Danny Rose is a manager of artists, and although he's not very successful, he nevertheless goes out of his way to help his acts. So when Lou Canova, a singer who has a chance of making a come-back, asks Danny to help him with a problem, Danny helps him. This problem is Lou's mistress Tina. Lou wants Tina to be at his concerts, otherwise he can't perform, but he's married, so Danny has to take her along as if she was his girlfriend. Danny however gets more than he has bargained for when two mobsters come looking for the guy who has hurt their brother by stealing the heart of Tina, the girl he loves. Written by
Leon Wolters <wolters@strw.LeidenUniv.nl>
When Danny arrives to pick up Tina, he tells her he is double-parked. When she then storms across the street with Danny following her, we see the car, and it is not double-parked; but shortly thereafter, when Danny makes a pay-phone call, the car can be seen double-parked in the background. See more »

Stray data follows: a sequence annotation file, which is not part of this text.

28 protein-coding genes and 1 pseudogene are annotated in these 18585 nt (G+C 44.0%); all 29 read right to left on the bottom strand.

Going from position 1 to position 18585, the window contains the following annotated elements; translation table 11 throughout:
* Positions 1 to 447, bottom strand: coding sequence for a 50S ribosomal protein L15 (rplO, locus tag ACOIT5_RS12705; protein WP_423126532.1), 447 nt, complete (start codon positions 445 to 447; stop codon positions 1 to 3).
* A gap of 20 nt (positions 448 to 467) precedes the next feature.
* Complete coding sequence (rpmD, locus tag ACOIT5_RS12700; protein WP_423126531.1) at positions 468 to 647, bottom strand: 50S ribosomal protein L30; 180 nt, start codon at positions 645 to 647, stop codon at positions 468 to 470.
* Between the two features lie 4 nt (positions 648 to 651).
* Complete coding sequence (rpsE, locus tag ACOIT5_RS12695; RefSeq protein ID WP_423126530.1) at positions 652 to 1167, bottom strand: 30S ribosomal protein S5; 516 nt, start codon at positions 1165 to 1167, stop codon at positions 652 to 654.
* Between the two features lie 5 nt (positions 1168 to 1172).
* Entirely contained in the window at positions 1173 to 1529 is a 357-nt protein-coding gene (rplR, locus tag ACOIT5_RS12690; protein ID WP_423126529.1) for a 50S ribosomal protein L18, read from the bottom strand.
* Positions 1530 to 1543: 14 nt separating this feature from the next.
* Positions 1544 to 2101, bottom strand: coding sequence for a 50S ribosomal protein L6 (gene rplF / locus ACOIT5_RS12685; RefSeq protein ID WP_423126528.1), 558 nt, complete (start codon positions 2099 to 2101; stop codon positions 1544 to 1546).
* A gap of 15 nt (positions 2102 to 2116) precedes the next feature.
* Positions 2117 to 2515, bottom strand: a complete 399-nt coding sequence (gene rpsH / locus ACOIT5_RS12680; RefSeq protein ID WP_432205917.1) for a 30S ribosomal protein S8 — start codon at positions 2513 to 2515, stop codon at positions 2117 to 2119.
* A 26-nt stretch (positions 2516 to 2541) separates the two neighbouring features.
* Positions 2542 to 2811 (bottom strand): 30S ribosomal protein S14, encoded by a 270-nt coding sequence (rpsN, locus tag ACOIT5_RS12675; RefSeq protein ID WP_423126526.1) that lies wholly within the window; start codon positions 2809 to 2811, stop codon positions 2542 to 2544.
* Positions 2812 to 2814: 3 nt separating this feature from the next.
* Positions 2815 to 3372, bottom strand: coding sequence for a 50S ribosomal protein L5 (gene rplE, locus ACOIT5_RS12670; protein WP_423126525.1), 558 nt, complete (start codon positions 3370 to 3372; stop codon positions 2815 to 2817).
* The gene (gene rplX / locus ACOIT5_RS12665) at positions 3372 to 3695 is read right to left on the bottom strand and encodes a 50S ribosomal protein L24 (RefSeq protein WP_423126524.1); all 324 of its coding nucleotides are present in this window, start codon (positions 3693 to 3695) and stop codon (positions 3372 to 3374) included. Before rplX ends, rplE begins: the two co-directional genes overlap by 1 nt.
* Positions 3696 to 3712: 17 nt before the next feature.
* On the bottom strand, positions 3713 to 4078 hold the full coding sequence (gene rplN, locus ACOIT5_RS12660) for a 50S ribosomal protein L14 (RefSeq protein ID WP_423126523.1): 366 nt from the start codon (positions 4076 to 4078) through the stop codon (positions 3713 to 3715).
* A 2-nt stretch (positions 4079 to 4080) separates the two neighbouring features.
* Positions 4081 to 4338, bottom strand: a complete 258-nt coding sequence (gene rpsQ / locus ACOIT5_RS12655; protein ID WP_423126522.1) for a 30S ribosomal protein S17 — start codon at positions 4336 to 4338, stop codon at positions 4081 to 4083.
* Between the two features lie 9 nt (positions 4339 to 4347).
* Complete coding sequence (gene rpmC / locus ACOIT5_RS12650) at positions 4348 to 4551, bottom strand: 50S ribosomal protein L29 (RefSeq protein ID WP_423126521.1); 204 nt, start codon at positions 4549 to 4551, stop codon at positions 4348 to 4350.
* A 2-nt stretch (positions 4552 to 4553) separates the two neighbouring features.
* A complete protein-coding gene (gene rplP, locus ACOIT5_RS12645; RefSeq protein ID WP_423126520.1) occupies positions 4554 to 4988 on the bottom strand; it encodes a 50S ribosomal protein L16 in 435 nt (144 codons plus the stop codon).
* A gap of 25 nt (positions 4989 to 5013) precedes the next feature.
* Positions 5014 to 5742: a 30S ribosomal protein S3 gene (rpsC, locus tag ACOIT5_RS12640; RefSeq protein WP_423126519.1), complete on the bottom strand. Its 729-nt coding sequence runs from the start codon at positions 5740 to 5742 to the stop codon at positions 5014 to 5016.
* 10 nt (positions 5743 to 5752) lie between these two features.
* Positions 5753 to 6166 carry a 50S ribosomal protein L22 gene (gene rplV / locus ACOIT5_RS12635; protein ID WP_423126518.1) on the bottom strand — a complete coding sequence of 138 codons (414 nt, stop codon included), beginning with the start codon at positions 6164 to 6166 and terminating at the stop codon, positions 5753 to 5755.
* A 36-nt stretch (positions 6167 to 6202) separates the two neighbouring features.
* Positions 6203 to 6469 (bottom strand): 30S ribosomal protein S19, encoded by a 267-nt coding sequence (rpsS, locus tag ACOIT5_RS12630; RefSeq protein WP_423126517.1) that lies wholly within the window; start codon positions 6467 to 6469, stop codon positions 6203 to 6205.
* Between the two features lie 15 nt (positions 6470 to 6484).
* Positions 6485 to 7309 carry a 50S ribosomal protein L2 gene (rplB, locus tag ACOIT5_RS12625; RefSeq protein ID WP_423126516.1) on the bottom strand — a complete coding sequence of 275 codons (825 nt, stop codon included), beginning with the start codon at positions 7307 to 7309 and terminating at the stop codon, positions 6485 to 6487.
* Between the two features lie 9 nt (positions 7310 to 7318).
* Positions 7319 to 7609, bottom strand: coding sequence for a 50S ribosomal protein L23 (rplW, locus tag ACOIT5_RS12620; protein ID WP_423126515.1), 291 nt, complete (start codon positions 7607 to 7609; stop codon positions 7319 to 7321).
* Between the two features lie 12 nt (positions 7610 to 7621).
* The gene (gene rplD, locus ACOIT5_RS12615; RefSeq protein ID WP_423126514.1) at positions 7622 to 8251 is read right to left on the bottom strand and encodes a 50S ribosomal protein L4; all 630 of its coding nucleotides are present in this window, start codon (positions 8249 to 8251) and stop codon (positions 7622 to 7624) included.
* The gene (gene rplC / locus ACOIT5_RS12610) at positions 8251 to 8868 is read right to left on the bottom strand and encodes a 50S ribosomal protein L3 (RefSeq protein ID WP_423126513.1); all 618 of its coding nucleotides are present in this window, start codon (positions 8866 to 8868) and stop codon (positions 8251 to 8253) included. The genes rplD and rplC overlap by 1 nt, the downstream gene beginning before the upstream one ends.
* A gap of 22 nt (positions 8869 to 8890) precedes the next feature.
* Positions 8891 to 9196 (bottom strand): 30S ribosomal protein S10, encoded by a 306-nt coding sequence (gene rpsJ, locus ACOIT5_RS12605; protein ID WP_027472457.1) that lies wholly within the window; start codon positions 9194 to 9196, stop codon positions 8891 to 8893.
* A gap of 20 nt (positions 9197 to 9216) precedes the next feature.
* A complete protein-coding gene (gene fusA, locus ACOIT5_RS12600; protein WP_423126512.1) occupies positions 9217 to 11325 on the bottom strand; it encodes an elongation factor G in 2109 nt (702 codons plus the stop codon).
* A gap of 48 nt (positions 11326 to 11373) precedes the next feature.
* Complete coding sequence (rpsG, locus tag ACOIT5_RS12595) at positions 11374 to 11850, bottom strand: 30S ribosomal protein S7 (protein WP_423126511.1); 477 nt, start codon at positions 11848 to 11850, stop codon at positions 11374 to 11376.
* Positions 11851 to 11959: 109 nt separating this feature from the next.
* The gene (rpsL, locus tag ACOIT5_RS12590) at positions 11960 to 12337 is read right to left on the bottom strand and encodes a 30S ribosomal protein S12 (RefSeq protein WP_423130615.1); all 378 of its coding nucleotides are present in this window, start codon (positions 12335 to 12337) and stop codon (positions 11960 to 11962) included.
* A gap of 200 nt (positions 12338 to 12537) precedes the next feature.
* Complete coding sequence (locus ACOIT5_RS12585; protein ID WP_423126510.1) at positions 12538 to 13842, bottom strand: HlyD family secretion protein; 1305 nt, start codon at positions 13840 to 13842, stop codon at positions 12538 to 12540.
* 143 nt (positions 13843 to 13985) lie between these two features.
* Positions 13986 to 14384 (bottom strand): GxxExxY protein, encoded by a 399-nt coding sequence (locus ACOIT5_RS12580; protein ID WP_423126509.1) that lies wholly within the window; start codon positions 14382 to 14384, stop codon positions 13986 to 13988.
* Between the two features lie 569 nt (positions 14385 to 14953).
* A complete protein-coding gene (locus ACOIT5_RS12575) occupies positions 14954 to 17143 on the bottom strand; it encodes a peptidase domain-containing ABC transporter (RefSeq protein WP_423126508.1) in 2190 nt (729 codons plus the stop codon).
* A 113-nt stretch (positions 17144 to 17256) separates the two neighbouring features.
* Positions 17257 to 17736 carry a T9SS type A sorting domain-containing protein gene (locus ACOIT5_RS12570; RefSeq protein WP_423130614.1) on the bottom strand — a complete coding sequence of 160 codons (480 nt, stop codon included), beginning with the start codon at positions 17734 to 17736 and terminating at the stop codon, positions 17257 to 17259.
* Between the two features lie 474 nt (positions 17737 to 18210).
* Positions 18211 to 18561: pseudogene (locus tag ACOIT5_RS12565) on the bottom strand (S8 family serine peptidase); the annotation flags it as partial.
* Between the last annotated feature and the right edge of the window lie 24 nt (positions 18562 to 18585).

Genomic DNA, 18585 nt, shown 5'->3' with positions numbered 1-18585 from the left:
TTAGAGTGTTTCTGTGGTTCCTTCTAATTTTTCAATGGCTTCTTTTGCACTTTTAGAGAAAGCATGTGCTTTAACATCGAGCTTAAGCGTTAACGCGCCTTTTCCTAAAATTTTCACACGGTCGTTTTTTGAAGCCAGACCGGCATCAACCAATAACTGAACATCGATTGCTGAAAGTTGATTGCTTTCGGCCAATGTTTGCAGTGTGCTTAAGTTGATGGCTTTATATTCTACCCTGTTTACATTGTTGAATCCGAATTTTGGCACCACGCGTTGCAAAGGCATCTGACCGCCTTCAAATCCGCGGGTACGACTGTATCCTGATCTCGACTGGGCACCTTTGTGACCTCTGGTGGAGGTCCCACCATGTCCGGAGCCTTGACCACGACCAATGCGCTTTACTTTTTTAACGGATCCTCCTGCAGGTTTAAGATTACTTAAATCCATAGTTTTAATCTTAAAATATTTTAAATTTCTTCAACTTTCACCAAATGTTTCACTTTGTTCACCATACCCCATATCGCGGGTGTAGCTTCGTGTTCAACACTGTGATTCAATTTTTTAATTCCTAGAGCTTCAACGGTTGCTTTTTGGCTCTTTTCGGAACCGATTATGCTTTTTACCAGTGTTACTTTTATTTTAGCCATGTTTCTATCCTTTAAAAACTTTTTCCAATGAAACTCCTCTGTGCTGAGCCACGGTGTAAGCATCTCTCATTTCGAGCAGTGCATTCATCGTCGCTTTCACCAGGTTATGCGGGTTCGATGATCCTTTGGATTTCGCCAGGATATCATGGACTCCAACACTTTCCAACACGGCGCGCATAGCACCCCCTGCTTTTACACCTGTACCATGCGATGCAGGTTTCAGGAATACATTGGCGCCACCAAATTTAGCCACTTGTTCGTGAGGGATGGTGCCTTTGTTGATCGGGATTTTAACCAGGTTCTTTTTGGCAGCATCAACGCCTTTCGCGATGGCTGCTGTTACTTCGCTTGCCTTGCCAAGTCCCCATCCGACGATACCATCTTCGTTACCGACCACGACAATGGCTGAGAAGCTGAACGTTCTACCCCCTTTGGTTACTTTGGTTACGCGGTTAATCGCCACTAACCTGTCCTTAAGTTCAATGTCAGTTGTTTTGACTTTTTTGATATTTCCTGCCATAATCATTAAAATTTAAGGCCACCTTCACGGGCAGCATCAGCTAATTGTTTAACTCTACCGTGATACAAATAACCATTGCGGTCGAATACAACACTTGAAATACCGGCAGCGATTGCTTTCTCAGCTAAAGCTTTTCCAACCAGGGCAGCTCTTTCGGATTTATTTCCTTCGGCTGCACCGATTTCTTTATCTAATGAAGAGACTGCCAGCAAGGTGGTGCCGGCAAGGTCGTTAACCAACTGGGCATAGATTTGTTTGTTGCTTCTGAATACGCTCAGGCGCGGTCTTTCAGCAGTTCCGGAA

This is my favorite Woody Allen movie. I think you can see the glee that he secretly has, playing the nebbishy Danny Rose, in his world of untalented types reaching for the stars. The Mobsters are almost like a preview for the Sopranos; the unexpected love story is sweet and charming. And it even has the return of Howard Cosell to a woody movie. I remember seeing this one in the Theatre when it was released - lines like "weinstein's majestic Bungalow colony" - and why that line is a side splitter - shows the fact that woody played this one close to the vest.
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